Dealing with the UK #riotcleanup surge

During the hours following the recent rioting & looting that has affected London, Birmingham & other, major UK cities, a fantastic clean-up operation has been spawned by the British public, by utilising the power of Twitter combined with the hash tag of #riotcleanup.

Over-night many websites were spawned to help co-ordinate the ‘riotcleanup’ efforts. One of these was, hosted here at It is clear now that the owner could not have predicted how popular the website would become after the deluge of tweets referencing it, including mentions from celebrities Simon Pegg and Rufus Hound.

Unfortunately, the entry-level website hosting account chosen by the owner was quickly over-whelmed by the number of visitors to the site.

Despite our Professional hosting package offering great value for money for small-to-medium sized websites, the sheer weight of the British public accessing one website at a time was effectively a denial of service against the other domains shared on that server; many hundreds of our customers were effectively left without hosting services.

As soon as it was identified that the Professional hosting server could not contend with the load of requests (in addition to its other duties) we were forced to suspend the website, pending communication with the owner.

No sooner than a few seconds later, we began receiving a lot of stern e-mails, tweets and even a few phone calls from third parties (not our customer), demanding that we reinstate the domain’s hosting. Persons contacting us were informed that we were doing our best to contact the customer in question, so that we may arrange a stronger hosting solution that would allow to stay online.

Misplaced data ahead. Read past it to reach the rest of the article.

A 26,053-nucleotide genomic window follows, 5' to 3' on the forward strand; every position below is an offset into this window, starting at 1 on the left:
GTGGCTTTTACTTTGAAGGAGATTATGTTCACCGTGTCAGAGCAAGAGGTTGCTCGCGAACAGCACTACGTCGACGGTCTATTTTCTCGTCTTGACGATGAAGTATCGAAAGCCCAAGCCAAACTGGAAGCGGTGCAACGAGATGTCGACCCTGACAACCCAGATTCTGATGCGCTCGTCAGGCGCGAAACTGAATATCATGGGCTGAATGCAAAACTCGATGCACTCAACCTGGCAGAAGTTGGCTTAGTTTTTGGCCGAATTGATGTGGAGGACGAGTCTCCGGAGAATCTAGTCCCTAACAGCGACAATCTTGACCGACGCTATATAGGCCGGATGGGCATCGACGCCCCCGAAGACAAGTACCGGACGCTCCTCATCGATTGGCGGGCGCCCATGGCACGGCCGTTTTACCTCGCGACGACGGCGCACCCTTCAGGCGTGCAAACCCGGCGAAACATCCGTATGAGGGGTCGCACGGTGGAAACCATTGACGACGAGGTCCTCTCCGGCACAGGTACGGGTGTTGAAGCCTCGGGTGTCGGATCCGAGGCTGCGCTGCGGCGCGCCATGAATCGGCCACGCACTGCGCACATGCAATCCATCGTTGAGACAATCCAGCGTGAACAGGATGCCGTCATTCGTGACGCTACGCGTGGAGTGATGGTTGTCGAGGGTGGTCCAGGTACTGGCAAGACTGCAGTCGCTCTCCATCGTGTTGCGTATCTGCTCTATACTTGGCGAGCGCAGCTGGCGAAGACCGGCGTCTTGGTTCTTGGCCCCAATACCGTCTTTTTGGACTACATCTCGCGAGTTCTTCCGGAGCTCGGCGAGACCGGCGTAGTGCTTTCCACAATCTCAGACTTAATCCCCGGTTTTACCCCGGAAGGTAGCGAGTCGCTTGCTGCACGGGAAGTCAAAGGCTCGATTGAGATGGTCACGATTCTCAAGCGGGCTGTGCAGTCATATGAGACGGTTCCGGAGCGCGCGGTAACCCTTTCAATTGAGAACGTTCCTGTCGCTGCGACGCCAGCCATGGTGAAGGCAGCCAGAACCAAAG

Our customer eventually returned our calls, quite unaware of the scale of popularity that his website had achieved and together with our Dedicated Account Manager, Mike, a solution was agreed to provide one of our High-End Dedicated Servers gratis, in exchange for a small logo & link back to the website.

In less than an hour after this conversation, the Engineering team had a High End Dedicated Server installed, updated and configured to run the website. Cached DNS queries were taken-care of by a few lines of mod_rewrite code on the original shared hosting server and the site was effectively live again.

Immediately, the website had 50,000 hits within a minute. 1.5 million hits in 2 hours. The peak of outbound network traffic from this server was at 32.4Mbit/sec. And what’s more, the server itself still had plenty of resources to contend with such an enormous swell in visitor traffic: a great success.

Whilst it’s been a very busy morning in the office, we are all proud to be supporting the #riotcleanup movement and every person involved now and in the future. Despite any of the issues within the UK, it’s fantastic to see such a large community effort from the British public and we are very happy to be contributing a small part to these efforts.


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